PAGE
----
August Sander, like his bricklayer subject, lived and worked in Germany. Sander began as a miner, later became a photographer, and was eventually recognized as one of the masters of modern photography.
Sander was a realist as well as an artist: He sought objectivity through straightforward portraiture. His great ambition was to create a pictorial survey of the German people in various occupations and socioeconomic backgrounds during the decade prior to World War ll. Both Germany and photography were undergoing great changes during this time. Photography had evolved from being a tool for scientific and documentary purposes to being a creative medium as well.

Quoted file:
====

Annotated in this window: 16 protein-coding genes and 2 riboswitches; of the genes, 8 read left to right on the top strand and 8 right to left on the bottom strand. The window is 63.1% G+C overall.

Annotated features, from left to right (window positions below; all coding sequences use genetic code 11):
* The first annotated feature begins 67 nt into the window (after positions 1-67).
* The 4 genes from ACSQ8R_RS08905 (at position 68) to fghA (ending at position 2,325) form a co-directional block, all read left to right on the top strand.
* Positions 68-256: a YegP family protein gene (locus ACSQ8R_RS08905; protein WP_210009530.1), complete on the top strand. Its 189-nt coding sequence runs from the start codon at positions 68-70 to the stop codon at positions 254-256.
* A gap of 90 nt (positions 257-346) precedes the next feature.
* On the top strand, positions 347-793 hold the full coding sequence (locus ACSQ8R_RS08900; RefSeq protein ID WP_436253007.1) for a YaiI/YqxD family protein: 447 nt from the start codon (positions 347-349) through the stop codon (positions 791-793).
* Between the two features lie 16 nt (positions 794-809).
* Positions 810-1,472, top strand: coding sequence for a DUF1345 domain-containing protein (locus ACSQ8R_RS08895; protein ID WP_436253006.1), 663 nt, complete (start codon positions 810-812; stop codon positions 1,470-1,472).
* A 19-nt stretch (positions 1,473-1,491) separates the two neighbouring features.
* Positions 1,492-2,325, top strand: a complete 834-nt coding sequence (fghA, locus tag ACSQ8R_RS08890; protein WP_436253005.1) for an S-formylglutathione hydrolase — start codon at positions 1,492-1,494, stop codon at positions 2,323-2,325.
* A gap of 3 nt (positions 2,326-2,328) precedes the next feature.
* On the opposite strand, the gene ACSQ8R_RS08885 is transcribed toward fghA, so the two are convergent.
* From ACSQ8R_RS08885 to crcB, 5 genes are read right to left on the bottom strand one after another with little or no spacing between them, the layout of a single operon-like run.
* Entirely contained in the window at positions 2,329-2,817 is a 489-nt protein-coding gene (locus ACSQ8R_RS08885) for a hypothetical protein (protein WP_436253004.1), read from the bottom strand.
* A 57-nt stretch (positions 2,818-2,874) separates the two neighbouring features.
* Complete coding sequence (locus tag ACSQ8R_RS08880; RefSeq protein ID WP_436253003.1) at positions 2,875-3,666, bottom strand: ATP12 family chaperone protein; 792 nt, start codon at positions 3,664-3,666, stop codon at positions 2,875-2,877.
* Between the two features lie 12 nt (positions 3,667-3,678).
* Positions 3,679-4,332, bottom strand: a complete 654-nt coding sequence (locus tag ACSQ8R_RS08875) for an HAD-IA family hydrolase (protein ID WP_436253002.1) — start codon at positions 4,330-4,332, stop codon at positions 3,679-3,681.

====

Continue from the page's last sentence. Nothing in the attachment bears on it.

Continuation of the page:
Sander produced one volume of an intended multivolume work entitled "Antlinz der Zeit" ("Face of Our Time"), which he hoped would represent all 20th-century Europeans. But his presentation of a diverse German society met with disapproval by the Third Reich, and many of the photographic plates were destroyed.
"August Sander: German Portraits (1918-1933)," brings Sander's vision and compassion to a new audience. The show is at the Getty Center in Los Angeles through June 24.
(c) Copyright 2001. The Christian Science Monitor